Three of these galaxies (top right, bottom left, and bottom right) are normal and show no signs of past collisions, while the top left galaxy's irregular shape suggests it collided with a neighbor, in these photos from the Hubble Space Telescope released June 19, 2012. The galaxies were among 30 in a recent study that found black holes more commonly snack than gorge.
Credit: NASA, ESA, and K. Schawinski (Yale University)
Frequent snacking is more common than binge eating for black holes, a new study suggests.
Scientists observed 30 galaxies with particularly active large central black holes, and found that most of these ate their fill through regular small meals rather than a single giant feast.
Black holes, the densest objects in the universe, often lie at the centers of galaxies, and they gorge on gas dust and stars that come too close. The most active central black holes are called quasars when material falling on them releases bright light that can be seen across the universe. Astronomers had thought that many quasars were powered by single events, such as mergers with other galaxies that drove huge streams of gas and dust into their centers.
While this is sometimes the case, it seems that more commonly, quasar black holes feed on your average batch of gas or small satellite galaxy. [Video: Black Hole Eats Asteroids for Breakfast]
"The brilliant quasars born of galaxy mergers get all the attention because they are so bright and their host galaxies are so messed up," Yale University astronomer Kevin Schawinski said in a statement. "But the typical bread-and-butter quasars are actually where most of the black-hole growth is happening. They are the norm, and they don't need the drama of a collision to shine."
Schawinski and his colleagues observed the collection of quasars with NASA's Hubble Space Telescope and Spitzer Space Telescope, which both have the ability to look in infrared light, which pierces through the dust that often shrouds galaxies in optical light.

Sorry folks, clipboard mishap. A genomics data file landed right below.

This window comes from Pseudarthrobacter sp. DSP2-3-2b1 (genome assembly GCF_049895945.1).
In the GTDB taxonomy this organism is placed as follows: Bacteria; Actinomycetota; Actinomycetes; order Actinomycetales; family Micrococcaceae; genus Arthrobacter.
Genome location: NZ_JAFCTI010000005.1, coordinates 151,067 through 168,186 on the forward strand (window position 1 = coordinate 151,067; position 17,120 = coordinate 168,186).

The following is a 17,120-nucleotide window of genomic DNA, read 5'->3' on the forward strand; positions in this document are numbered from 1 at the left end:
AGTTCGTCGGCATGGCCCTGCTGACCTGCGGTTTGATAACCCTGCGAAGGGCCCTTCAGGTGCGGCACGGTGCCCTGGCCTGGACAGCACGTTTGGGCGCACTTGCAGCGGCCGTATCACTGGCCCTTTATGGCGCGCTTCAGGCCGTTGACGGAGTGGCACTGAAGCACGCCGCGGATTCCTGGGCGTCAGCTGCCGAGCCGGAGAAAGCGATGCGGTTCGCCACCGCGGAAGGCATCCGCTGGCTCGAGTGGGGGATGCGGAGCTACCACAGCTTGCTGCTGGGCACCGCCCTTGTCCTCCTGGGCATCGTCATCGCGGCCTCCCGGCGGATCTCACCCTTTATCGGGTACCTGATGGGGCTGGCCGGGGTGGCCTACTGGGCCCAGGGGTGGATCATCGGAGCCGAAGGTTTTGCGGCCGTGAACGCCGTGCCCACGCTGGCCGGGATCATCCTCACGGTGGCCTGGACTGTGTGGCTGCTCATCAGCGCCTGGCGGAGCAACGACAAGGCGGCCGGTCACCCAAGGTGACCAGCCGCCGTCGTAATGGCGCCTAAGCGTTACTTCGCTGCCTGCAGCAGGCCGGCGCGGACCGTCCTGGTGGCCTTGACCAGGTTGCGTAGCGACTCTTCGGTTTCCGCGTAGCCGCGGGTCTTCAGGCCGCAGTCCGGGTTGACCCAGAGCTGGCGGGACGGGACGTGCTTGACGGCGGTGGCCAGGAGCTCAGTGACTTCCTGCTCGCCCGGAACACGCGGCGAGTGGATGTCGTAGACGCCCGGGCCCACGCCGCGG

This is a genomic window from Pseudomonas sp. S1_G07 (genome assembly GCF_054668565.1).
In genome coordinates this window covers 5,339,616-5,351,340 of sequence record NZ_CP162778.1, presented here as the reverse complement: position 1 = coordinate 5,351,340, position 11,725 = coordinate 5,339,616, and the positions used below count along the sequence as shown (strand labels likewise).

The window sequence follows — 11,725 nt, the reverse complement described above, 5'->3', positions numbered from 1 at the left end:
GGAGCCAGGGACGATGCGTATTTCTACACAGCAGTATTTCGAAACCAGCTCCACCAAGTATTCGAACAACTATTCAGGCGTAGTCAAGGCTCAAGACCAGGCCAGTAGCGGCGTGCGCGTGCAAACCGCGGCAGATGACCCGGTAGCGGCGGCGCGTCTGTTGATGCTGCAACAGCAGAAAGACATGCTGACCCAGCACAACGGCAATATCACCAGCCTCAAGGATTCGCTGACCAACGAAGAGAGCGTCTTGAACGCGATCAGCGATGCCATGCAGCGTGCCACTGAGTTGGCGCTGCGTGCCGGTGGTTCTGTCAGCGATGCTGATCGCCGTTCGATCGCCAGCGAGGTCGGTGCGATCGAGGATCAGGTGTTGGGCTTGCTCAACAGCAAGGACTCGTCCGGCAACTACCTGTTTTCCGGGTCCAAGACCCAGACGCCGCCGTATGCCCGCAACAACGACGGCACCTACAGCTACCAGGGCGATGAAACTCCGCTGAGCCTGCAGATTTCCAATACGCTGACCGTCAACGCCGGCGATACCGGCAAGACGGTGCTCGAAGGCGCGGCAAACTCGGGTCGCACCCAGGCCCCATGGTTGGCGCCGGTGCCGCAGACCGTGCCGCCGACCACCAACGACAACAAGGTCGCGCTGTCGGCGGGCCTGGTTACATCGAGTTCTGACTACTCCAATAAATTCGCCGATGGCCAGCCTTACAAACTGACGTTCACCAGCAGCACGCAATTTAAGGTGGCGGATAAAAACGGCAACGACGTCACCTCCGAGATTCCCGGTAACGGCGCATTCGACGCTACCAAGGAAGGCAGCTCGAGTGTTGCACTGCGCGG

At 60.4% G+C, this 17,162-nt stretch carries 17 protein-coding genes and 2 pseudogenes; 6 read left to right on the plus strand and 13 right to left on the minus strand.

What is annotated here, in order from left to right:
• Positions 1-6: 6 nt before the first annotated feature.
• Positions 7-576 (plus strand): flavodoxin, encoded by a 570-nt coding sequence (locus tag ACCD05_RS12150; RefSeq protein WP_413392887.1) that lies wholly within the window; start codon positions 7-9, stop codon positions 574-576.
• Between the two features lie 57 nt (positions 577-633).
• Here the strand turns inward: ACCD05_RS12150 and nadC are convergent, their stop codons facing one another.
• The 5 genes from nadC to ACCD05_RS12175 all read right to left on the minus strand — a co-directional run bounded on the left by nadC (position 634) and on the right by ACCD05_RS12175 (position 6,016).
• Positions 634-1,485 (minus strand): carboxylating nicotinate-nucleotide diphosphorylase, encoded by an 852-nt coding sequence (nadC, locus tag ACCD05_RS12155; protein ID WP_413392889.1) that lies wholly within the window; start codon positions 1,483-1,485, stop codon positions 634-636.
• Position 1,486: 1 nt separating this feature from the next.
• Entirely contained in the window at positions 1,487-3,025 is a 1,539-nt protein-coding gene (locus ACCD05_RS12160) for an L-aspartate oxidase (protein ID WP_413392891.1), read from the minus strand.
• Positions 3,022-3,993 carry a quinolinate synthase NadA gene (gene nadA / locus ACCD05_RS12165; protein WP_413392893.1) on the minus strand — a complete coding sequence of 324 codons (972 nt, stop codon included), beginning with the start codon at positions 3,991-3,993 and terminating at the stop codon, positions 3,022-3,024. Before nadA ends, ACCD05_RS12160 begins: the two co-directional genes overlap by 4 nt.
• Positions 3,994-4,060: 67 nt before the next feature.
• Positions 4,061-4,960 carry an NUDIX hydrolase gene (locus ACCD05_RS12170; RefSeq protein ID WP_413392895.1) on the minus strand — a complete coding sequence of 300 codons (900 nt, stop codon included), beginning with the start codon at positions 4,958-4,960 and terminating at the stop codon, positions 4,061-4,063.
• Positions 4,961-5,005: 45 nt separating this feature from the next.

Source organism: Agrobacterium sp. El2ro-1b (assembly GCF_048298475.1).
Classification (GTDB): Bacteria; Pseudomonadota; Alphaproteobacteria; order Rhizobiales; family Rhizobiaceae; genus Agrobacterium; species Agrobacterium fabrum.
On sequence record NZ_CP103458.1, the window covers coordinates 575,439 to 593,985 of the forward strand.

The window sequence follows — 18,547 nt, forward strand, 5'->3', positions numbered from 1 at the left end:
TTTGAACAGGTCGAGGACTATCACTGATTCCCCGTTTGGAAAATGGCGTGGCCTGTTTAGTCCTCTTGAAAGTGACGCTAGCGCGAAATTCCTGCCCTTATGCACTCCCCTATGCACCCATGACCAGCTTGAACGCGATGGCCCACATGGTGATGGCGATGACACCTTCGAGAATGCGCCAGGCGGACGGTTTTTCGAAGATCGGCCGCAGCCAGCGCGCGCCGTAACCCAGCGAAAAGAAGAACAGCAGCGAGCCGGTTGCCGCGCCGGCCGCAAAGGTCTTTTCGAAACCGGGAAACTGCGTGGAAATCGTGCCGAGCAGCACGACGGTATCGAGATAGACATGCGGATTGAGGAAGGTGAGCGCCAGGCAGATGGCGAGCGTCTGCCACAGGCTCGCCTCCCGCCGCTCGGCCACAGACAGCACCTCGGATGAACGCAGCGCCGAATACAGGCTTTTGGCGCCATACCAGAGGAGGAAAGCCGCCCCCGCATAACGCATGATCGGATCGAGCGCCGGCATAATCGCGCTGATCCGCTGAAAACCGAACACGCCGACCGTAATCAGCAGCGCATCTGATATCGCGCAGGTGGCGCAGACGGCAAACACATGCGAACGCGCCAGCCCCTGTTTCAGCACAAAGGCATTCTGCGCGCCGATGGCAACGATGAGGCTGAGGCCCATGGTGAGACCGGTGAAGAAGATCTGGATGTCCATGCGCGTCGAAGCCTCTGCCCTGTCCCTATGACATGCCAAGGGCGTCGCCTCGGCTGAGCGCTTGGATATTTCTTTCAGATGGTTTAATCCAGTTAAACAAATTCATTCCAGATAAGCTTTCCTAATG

The researchers looked for galaxies that were exceptionally bright in infrared light, hinting that their central black holes were probably very active. They then studied these galaxies' shapes for signs that they had collided with other galaxies, which would have left their forms distorted and strange.
The astronomers found that 26 of the 30 galaxies observed bore no signs of having undergone mergers, with only one galaxy in the sample looking like it might have collided with a neighbor.
Still, even the sharp eyes of Hubble were not enough to zoom in to see what specific processes are feeding these run-of-the-mill quasars.
"I think it's a combination of processes, such as random stirring of gas, supernovae blasts, swallowing of small bodies, and streams of gas and stars feeding material into the nucleus," Schawinski said.
The researchers are hoping NASA's next major observatory project, the James Webb Space Telescope to launch in 2018, will do the trick.
"To get to the heart of what kinds of events are powering the quasars in these galaxies, we need the Webb telescope," Schawinski said. "Hubble and Spitzer have been the trailblazers for finding them."